# Complex Fourier transform (represented by Σ)

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• arcTomato
In summary, the speaker is struggling to understand how to derive equation (2.3a) in a paper that describes Fourier coefficients using summations. They question the use of summations instead of integrals and ask for clarification on how to derive the equation in summation form. The responder suggests approximating the integrals with discrete summations and recommends reading on for a better understanding. The speaker thanks the responder for their help and expresses gratitude.
arcTomato
TL;DR Summary
I can't understand how to derive fourier transform(described by Σ).
Dear all.

I can't understand how to derive Eq.(2.3a).

Fourier coefficients, ##A_j## and ##B_j## are described by summation in this paper as (2.2).　I think this is weird.
Because this paper said "In this section 2.1 ,the Fourier transform is introduced in very general terms".
and I understand Fourier coefficients as integral.( I think integral version is more general than ##Σ## version.) so I'm confused.

I would like to ask you how to derive (2.3a) in this paper( in ##Σ## version).
(this is the paper I readFourier_techniques.pdf)

Assume that you are integrating from ##-T## to ##+T##, and consider the evenness or oddness of ##\cos^2\omega_jt##, ##\sin^2\omega_jt##, and ##\sin\omega_jt\cos\omega_jt##. Then take the small step from integration to discrete summation.

I appreciate for you, @tnich.

Can I use ##t_k=kT/N,ω_j=2πj/T##in the process to derive (2.2)??
This paper does not say anything about ##ω_j## in section 2.1.
So you say like this??Can I approximate to Σ from integral?

Yes, I am saying that you can approximate the integrals with discrete summations. Try looking at the definition of an integral as a limit of discrete summations to see how to do the approximation.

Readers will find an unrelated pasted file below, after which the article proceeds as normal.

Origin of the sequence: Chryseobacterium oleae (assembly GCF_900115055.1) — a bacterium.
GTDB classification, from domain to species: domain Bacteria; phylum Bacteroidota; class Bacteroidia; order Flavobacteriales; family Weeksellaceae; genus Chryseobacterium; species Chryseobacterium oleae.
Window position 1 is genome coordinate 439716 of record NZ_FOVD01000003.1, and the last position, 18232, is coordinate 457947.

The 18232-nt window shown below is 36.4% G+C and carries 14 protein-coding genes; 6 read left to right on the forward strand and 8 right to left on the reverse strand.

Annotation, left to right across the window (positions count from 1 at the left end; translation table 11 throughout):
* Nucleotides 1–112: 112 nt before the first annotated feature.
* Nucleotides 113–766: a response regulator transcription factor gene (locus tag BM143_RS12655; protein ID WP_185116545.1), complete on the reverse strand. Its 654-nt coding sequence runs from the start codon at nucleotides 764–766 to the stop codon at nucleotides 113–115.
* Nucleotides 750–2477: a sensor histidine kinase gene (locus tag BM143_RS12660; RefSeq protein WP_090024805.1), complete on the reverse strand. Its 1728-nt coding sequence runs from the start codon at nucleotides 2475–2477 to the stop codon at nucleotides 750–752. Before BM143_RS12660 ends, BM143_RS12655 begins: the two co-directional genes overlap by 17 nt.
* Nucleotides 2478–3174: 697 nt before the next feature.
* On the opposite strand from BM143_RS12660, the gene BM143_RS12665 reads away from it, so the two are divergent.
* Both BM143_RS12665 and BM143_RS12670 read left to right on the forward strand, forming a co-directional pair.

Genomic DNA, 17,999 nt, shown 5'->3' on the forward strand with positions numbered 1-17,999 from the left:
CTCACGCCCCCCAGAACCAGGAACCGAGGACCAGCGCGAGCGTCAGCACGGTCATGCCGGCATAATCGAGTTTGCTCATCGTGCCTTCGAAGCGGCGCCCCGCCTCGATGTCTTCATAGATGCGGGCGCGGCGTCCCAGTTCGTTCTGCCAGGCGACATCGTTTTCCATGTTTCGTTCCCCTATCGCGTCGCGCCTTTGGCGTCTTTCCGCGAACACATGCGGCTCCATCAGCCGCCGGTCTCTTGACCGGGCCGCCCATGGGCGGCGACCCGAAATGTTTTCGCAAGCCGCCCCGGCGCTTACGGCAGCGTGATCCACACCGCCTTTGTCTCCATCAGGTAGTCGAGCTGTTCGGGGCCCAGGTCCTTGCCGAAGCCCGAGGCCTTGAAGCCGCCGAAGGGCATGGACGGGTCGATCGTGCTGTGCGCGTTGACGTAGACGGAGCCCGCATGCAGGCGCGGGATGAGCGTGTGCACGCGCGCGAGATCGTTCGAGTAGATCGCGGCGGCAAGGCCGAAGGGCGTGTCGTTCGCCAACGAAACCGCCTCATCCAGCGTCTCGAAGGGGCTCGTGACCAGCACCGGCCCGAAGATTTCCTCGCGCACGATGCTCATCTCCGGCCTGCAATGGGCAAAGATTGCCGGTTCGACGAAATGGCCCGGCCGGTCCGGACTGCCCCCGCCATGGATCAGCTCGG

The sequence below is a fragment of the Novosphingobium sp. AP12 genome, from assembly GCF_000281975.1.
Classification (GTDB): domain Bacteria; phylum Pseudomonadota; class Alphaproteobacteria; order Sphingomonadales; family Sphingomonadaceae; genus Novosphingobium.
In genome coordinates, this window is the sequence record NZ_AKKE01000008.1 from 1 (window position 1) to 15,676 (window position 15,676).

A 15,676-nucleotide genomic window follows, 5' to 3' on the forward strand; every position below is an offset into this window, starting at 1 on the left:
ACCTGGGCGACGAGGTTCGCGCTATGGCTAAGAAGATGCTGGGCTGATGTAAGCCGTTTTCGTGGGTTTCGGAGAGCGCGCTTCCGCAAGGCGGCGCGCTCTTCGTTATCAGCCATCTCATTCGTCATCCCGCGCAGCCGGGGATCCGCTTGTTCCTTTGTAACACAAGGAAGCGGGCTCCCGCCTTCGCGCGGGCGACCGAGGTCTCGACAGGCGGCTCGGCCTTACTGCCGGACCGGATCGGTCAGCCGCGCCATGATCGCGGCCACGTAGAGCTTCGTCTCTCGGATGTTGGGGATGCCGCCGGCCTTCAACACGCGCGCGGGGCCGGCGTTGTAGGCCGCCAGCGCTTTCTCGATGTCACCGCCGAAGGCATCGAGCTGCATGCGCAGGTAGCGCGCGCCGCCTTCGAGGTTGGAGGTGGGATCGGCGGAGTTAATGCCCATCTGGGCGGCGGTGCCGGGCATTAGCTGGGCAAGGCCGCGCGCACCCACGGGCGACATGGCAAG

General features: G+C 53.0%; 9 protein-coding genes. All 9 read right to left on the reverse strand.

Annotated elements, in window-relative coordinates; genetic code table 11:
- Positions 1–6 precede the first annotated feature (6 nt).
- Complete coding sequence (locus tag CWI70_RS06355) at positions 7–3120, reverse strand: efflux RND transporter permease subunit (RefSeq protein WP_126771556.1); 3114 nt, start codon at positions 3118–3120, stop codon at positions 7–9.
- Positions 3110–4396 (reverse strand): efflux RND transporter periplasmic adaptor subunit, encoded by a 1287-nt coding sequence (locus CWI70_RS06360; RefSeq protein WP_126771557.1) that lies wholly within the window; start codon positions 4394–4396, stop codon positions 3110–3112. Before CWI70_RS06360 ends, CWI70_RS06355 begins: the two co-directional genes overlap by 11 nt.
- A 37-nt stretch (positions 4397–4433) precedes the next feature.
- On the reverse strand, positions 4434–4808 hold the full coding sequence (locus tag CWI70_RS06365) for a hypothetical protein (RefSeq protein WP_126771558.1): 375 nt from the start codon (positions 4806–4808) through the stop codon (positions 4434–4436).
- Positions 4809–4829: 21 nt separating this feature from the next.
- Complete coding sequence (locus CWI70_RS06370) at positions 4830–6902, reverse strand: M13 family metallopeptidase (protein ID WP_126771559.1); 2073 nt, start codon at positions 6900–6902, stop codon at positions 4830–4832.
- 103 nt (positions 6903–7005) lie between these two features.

I am having trouble reading your derivation, so I don't know if you got it right. I see that you kept ##k## and ##t_k## in the integral. I think you need to integrate over ##t## from ##-T## to ##+T##.
But, that said, on page 2 the author says that this section is a general overview and that he will go into the details later. If you understand the general idea, I would be tempted to just read on.

Ok, I think I got it

tnich

## What is a Complex Fourier transform?

A Complex Fourier transform, represented by Σ, is a mathematical operation that decomposes a complex-valued function into its constituent frequencies. It is an extension of the Fourier transform, which is used for real-valued functions.

## What is the difference between a Complex Fourier transform and a Fourier transform?

The main difference between a Complex Fourier transform and a Fourier transform is that the Complex Fourier transform can handle complex-valued functions, while the Fourier transform is limited to real-valued functions. The Complex Fourier transform also includes information about the phase and amplitude of each frequency component.

## What is the significance of the symbol Σ in the Complex Fourier transform?

The symbol Σ in the Complex Fourier transform represents the summation of the individual frequency components. It is used to denote the addition of all the complex exponential functions that make up the transformed function.

## What are some practical applications of the Complex Fourier transform?

The Complex Fourier transform has many practical applications in various fields such as signal processing, image processing, and quantum mechanics. It is used for analyzing and manipulating signals and images, as well as solving differential equations and studying quantum systems.

## What are the limitations of the Complex Fourier transform?

The Complex Fourier transform has some limitations, such as the assumption that the function being transformed is periodic and the need for the function to be integrable. It also has difficulty handling functions with discontinuities or sharp edges. In addition, the Complex Fourier transform can become computationally expensive for large datasets.

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